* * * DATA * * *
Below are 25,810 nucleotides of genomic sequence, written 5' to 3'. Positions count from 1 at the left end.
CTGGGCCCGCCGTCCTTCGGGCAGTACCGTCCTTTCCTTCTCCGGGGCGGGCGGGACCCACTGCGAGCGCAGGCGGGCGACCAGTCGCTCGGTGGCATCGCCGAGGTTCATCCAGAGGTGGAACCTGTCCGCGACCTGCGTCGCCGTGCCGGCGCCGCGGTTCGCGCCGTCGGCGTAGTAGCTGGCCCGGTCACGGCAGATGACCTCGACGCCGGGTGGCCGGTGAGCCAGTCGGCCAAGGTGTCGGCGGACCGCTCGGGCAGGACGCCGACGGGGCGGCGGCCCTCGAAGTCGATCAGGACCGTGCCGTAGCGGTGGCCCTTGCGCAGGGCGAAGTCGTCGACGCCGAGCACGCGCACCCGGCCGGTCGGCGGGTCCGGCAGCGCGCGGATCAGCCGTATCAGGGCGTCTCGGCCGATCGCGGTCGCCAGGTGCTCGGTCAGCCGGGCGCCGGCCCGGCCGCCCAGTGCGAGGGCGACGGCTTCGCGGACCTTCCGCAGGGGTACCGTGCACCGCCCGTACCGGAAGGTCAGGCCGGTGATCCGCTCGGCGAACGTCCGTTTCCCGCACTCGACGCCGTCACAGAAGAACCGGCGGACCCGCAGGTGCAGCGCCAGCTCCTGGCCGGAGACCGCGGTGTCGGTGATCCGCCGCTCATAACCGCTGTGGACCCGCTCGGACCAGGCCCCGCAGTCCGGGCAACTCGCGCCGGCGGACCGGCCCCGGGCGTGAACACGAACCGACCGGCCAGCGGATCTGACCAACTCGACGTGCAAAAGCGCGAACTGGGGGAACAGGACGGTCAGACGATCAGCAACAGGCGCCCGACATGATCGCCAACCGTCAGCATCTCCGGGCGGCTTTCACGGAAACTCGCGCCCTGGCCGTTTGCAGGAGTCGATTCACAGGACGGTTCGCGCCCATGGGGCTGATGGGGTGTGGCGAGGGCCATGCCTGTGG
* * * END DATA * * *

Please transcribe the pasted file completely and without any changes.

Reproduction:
Below are 25,810 nucleotides of genomic sequence, written 5' to 3'. Positions count from 1 at the left end.
CTGGGCCCGCCGTCCTTCGGGCAGTACCGTCCTTTCCTTCTCCGGGGCGGGCGGGACCCACTGCGAGCGCAGGCGGGCGACCAGTCGCTCGGTGGCATCGCCGAGGTTCATCCAGAGGTGGAACCTGTCCGCGACCTGCGTCGCCGTGCCGGCGCCGCGGTTCGCGCCGTCGGCGTAGTAGCTGGCCCGGTCACGGCAGATGACCTCGACGCCGGGTGGCCGGTGAGCCAGTCGGCCAAGGTGTCGGCGGACCGCTCGGGCAGGACGCCGACGGGGCGGCGGCCCTCGAAGTCGATCAGGACCGTGCCGTAGCGGTGGCCCTTGCGCAGGGCGAAGTCGTCGACGCCGAGCACGCGCACCCGGCCGGTCGGCGGGTCCGGCAGCGCGCGGATCAGCCGTATCAGGGCGTCTCGGCCGATCGCGGTCGCCAGGTGCTCGGTCAGCCGGGCGCCGGCCCGGCCGCCCAGTGCGAGGGCGACGGCTTCGCGGACCTTCCGCAGGGGTACCGTGCACCGCCCGTACCGGAAGGTCAGGCCGGTGATCCGCTCGGCGAACGTCCGTTTCCCGCACTCGACGCCGTCACAGAAGAACCGGCGGACCCGCAGGTGCAGCGCCAGCTCCTGGCCGGAGACCGCGGTGTCGGTGATCCGCCGCTCATAACCGCTGTGGACCCGCTCGGACCAGGCCCCGCAGTCCGGGCAACTCGCGCCGGCGGACCGGCCCCGGGCGTGAACACGAACCGACCGGCCAGCGGATCTGACCAACTCGACGTGCAAAAGCGCGAACTGGGGGAACAGGACGGTCAGACGATCAGCAACAGGCGCCCGACATGATCGCCAACCGTCAGCATCTCCGGGCGGCTTTCACGGAAACTCGCGCCCTGGCCGTTTGCAGGAGTCGATTCACAGGACGGTTCGCGCCCATGGGGCTGATGGGGTGTGGCGAGGGCCATGCCTGTGG